When it comes to intangible forms of heritage, I think we'd all agree that globally we relied on many forms of cultural rituals, whether singing oral histories or certain forms of cuisine in order to embrace the amount of time we suddenly had, which took us away from our twenty-first century lives that are rather dominated by neoliberal worlds.

The impact of the pandemic made us stop to think about how much we need cultural forms of expression in ways that we perhaps hadn't quite valued enough before, which created a responsibility to serve our community. From what I can glean from your projects, such as We Love Reading, that it is something very central to my own practice, which is mentoring, and about really understanding the importance of dialogue in nurturing a historical consciousness that is not always practised.

How do you feel that this idea of literature can link to an appreciation of heritage? Do you feel that written words, circulating for a built heritage, give enough contextual background to its importance?

You are speaking to my heart. We Love Reading is all about storytelling. Storytelling is fundamental to our survival as a species and therefore, whether it's in the oral or written form, we are transferring knowledge across generations. This knowledge constitutes wisdom, best practices, values and ethics, all of which constitute heritage. If we look at who is usually telling the stories, they are the mothers. Indeed, if you go back to biology and evolution, it is the female that has evolved with a uterus and to nurse. It is through that extended and unique childhood experience that we transfer our social heritage. This social evolution is required so that the next generation can use the built knowledge and navigate through fellow human beings, but also between biodiversity and nature.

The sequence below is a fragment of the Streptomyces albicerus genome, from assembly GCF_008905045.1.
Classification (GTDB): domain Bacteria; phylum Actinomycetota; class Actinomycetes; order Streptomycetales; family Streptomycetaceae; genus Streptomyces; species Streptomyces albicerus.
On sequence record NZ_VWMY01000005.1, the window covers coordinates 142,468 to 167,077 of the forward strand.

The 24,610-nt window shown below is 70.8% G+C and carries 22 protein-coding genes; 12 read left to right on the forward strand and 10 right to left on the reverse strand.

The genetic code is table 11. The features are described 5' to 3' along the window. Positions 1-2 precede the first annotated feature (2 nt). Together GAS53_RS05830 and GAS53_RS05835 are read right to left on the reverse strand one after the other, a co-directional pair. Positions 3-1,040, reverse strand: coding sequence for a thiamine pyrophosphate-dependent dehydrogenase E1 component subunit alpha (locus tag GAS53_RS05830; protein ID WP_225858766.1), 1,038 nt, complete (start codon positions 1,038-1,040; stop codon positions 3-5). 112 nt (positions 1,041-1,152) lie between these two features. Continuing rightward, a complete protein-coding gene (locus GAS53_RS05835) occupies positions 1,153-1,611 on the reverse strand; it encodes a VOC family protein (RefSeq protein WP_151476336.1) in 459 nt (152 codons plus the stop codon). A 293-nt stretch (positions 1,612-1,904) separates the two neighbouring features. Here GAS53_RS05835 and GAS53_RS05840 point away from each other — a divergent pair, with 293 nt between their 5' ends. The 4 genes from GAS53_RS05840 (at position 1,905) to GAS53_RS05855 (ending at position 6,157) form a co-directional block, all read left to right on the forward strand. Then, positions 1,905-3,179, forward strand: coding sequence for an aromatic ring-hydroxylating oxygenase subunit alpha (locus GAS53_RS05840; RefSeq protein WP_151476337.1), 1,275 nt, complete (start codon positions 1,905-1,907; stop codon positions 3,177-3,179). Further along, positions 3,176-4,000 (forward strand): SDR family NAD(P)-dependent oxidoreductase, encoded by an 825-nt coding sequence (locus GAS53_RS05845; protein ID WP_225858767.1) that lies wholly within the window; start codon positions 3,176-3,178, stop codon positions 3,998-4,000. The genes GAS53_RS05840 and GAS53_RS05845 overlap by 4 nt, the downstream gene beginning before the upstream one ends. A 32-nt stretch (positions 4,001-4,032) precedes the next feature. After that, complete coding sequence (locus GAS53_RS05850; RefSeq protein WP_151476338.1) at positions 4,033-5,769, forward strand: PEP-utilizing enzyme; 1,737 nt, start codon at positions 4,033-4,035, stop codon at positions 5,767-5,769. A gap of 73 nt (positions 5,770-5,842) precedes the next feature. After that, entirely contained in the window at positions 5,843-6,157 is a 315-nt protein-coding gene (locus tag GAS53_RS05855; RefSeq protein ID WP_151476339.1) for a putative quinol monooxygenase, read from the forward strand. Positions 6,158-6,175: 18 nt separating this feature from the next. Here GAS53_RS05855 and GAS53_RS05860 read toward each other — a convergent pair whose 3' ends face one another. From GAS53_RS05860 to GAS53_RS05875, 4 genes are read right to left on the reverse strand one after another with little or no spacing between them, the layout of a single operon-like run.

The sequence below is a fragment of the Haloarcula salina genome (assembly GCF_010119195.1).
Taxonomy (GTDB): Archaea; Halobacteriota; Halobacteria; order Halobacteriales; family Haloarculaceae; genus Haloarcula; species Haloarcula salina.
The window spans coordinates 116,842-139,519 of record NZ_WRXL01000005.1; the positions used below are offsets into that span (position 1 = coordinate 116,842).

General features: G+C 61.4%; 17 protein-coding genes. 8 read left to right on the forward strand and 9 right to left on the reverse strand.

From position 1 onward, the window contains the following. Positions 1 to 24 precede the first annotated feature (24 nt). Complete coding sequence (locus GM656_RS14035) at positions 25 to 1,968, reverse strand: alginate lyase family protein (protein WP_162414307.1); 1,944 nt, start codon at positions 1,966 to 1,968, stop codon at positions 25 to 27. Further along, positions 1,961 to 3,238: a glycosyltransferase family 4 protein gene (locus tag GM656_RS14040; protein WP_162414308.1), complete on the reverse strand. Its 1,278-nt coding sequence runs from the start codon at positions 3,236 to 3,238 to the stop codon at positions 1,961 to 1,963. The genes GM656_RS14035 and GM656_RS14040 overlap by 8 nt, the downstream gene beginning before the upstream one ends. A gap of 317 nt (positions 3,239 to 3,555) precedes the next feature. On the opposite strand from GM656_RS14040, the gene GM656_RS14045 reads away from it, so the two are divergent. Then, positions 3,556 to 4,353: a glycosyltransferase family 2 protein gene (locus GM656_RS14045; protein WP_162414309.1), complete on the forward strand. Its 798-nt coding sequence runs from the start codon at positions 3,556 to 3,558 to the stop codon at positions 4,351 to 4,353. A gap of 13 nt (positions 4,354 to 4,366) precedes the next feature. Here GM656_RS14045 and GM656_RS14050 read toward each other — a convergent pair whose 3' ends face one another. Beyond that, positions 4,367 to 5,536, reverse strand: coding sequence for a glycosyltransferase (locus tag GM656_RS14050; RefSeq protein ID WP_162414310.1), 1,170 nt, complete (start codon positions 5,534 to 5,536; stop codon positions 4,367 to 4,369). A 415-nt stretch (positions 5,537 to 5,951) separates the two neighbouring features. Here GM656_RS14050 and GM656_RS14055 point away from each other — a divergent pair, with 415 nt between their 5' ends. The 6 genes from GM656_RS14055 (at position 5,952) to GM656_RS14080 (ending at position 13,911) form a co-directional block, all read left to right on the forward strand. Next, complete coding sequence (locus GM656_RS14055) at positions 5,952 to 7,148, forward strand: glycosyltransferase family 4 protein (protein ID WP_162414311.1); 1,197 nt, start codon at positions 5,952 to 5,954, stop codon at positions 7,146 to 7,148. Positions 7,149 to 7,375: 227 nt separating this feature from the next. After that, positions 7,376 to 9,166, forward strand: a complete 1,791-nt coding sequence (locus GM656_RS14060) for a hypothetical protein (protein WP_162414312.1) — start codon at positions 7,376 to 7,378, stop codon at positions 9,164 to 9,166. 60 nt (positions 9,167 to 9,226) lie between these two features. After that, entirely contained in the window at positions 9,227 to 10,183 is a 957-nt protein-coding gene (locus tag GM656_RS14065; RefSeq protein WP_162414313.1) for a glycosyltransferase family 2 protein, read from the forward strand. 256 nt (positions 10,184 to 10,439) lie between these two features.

Storytelling is a science in itself and is part of the heritage we need to maintain. If individuals are not expressing themselves in their native languages, we will be losing a lot of our heritage around the world. This helps maintain our identity and the sense of pride of where you come from. So language is a powerful tool.